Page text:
Many organisations will be flattered and excited to be asked to write a proposal and won’t do their due diligence – establish budgets and timescales as well as understanding exactly what the client really wants and to look internally to work out if you can deliver it (i.e. you have the skills/capacity and it’s a core service can confidently deliver). This is a time to enact one of my favourite business expressions: ‘slow down to speed up’. Take your time doing your research, going back to ask the client more questions, gather more background info etc. And if you decide it’s a good fit, then go for it. If not, then have the courage to walk away.
Anything that feels too challenging or gives you a feeling it’s going to be difficult to deliver – undoubtedly will be.
So when you have met with a prospect, had a good chat and a nice coffee, and neither party knows exactly how to wrap up the meeting so you suggest or agree to put your thoughts in a proposal, think again! Have you identified all the buying signs; do they have agreed timescales? A budget? Are they clear what they want? Or are they going to use you to shape (or write) the brief and set a budget for them? If so, beware!
Now you have decided its worthwhile writing the proposal – make it about them not you! I am amazed at the proposals I have read that start of by telling the prospect how wonderful the supplier is! This is all well and good but before you do that, you need to prove to the reader that you understand their business, market, products and challenges. Then you should outline how you will creatively solve their challenges. And only then, can you blow your own trumpet and tell them how great you are and what relevant experience you have.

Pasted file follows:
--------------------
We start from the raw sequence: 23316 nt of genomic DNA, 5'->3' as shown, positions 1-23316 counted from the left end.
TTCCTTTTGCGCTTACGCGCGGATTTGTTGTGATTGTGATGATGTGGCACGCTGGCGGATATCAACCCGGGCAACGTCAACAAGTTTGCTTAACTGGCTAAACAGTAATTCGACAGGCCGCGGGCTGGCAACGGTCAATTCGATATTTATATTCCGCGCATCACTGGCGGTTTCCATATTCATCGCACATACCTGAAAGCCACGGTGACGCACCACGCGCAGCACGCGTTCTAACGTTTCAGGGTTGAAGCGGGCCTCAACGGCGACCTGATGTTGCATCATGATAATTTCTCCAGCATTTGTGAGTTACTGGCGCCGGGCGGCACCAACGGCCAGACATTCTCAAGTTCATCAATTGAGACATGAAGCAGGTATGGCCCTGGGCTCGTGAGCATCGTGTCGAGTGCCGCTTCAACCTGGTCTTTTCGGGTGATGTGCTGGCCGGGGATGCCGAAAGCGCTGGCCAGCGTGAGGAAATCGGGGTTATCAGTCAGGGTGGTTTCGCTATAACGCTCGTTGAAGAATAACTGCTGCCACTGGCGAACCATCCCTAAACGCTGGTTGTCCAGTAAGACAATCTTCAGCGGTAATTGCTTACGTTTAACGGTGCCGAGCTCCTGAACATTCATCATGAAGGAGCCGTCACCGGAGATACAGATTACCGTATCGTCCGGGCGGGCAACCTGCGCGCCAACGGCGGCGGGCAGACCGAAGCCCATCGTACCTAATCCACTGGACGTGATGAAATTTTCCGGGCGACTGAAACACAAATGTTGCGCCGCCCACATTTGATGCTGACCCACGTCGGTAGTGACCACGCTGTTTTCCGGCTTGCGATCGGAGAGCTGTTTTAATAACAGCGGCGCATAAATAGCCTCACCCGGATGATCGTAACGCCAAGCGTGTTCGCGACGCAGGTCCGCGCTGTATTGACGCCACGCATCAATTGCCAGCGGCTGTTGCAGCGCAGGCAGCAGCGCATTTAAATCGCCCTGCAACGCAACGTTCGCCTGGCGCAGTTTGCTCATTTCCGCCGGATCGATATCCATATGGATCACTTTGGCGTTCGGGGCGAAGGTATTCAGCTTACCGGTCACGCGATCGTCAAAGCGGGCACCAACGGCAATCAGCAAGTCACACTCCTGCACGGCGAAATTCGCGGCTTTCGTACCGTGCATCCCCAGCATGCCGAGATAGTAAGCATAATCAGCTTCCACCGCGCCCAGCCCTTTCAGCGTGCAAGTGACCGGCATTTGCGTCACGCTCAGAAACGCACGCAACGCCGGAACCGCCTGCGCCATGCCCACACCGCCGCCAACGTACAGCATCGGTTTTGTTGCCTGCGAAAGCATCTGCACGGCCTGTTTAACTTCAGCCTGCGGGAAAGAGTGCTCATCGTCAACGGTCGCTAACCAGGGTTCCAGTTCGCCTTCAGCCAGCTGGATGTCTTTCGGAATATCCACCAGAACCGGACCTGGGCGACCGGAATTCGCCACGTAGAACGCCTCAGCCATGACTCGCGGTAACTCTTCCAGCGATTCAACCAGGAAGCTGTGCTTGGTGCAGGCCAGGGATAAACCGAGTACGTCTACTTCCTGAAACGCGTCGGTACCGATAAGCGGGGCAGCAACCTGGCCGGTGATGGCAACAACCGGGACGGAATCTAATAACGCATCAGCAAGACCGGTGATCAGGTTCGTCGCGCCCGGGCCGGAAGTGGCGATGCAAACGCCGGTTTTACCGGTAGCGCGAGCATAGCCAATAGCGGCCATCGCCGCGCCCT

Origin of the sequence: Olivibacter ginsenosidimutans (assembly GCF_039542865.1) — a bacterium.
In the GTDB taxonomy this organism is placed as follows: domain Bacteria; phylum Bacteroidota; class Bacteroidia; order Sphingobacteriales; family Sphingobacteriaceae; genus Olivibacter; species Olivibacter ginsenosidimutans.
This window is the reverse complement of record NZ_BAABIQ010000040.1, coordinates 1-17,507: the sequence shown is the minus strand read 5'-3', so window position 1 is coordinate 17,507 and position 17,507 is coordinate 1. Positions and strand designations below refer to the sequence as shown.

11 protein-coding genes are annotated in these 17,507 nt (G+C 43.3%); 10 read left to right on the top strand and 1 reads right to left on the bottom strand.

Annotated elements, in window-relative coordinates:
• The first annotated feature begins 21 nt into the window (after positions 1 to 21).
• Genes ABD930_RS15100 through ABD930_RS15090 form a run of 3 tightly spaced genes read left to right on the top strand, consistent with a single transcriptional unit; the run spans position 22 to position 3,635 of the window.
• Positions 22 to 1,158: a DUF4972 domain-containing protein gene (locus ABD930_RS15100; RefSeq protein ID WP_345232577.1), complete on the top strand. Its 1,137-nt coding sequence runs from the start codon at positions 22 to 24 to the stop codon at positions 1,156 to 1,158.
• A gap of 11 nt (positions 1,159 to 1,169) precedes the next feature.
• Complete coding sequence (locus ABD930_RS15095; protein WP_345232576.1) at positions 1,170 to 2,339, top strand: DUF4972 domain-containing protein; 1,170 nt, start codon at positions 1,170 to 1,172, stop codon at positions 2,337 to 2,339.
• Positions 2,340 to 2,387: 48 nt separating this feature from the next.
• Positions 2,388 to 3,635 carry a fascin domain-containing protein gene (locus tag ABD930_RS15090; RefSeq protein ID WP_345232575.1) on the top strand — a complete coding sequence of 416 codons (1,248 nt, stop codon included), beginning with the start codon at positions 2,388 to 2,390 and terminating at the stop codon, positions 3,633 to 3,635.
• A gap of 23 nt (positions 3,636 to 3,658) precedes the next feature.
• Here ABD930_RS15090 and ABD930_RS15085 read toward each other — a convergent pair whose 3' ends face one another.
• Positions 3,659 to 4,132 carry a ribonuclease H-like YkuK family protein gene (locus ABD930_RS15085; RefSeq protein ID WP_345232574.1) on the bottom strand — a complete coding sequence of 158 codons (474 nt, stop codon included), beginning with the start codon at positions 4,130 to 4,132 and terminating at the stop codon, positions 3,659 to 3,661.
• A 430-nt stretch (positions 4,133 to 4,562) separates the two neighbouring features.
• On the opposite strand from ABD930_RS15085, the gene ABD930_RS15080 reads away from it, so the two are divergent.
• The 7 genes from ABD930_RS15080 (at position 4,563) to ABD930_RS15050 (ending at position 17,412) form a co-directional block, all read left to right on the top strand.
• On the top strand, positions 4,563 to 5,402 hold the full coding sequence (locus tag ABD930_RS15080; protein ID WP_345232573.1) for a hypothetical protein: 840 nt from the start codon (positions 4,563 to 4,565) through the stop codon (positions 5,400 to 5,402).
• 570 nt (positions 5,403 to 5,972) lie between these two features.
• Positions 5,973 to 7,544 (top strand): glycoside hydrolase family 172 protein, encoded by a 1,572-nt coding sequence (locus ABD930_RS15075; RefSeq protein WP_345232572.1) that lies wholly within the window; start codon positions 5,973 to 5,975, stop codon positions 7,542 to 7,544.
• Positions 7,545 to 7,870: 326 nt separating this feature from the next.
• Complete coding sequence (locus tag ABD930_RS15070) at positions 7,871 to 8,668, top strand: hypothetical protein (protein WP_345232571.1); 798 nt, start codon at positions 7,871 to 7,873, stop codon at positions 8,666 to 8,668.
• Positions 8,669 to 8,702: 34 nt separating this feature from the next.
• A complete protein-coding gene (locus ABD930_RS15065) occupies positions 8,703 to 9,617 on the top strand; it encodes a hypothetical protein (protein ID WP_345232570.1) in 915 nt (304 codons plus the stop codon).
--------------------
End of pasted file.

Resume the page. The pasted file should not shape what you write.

There is so much more to this subject so if you want to find out more, download my whitepaper on pitching and proposal writing by completing the box below.
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It seems to have been a reoccurring theme with a couple of my clients (you know who you are!) in the past week so thought I would write about it.
Let’s set the scene…
You have been in discussions with this potential new client for a while, building great rapport and getting excited by the opportunity.
At the start the told you they had short timescales, so you rushed to get your proposal completed, working late into the night to meet their short deadline.
You chase, and you chase.
Eventually they get back to you apologising profusely for their tardiness, they have been super busy, yada, yada, yada…. but now they are ready to go full steam ahead so please can you get started.
At this stage you need to lock down the brief. DO NOT START WORK UNLESS YOU HAVE ONE!! It is a recipe for disaster because if you are not entirely clear what the client wants (often because they are not entirely clear themselves) then you know it will ultimately result in an unhappy customer and no long-term relationship.
As an expert you should have a set of questions that you must have answered before you begin a project. This must always be the case.